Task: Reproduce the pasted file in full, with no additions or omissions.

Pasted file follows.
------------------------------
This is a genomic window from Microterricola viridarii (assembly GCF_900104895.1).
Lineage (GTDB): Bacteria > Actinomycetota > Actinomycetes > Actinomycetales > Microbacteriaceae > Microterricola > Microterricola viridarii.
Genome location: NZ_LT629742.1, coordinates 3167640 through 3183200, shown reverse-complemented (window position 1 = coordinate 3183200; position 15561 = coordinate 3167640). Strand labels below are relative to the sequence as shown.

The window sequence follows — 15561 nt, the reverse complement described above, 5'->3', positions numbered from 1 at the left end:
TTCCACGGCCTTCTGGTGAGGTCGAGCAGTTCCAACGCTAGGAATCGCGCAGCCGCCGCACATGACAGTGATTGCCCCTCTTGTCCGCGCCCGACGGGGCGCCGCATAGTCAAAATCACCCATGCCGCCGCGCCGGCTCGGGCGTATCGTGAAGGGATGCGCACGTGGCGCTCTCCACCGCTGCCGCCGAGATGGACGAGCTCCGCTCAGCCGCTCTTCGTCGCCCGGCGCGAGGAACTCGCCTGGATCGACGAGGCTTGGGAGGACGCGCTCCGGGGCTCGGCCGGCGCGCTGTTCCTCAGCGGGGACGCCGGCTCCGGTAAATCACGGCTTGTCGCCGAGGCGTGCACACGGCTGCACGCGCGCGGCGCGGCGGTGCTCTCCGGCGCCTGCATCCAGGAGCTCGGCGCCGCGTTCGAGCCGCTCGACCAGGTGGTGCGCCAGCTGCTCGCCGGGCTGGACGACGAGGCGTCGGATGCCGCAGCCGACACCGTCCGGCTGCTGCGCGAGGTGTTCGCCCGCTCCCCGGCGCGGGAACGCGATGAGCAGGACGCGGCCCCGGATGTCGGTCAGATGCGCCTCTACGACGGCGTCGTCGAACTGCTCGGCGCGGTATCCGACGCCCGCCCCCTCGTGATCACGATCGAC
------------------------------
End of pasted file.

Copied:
This is a genomic window from Microterricola viridarii (assembly GCF_900104895.1).
Lineage (GTDB): Bacteria > Actinomycetota > Actinomycetes > Actinomycetales > Microbacteriaceae > Microterricola > Microterricola viridarii.
Genome location: NZ_LT629742.1, coordinates 3167640 through 3183200, shown reverse-complemented (window position 1 = coordinate 3183200; position 15561 = coordinate 3167640). Strand labels below are relative to the sequence as shown.

The window sequence follows — 15561 nt, the reverse complement described above, 5'->3', positions numbered from 1 at the left end:
TTCCACGGCCTTCTGGTGAGGTCGAGCAGTTCCAACGCTAGGAATCGCGCAGCCGCCGCACATGACAGTGATTGCCCCTCTTGTCCGCGCCCGACGGGGCGCCGCATAGTCAAAATCACCCATGCCGCCGCGCCGGCTCGGGCGTATCGTGAAGGGATGCGCACGTGGCGCTCTCCACCGCTGCCGCCGAGATGGACGAGCTCCGCTCAGCCGCTCTTCGTCGCCCGGCGCGAGGAACTCGCCTGGATCGACGAGGCTTGGGAGGACGCGCTCCGGGGCTCGGCCGGCGCGCTGTTCCTCAGCGGGGACGCCGGCTCCGGTAAATCACGGCTTGTCGCCGAGGCGTGCACACGGCTGCACGCGCGCGGCGCGGCGGTGCTCTCCGGCGCCTGCATCCAGGAGCTCGGCGCCGCGTTCGAGCCGCTCGACCAGGTGGTGCGCCAGCTGCTCGCCGGGCTGGACGACGAGGCGTCGGATGCCGCAGCCGACACCGTCCGGCTGCTGCGCGAGGTGTTCGCCCGCTCCCCGGCGCGGGAACGCGATGAGCAGGACGCGGCCCCGGATGTCGGTCAGATGCGCCTCTACGACGGCGTCGTCGAACTGCTCGGCGCGGTATCCGACGCCCGCCCCCTCGTGATCACGATCGAC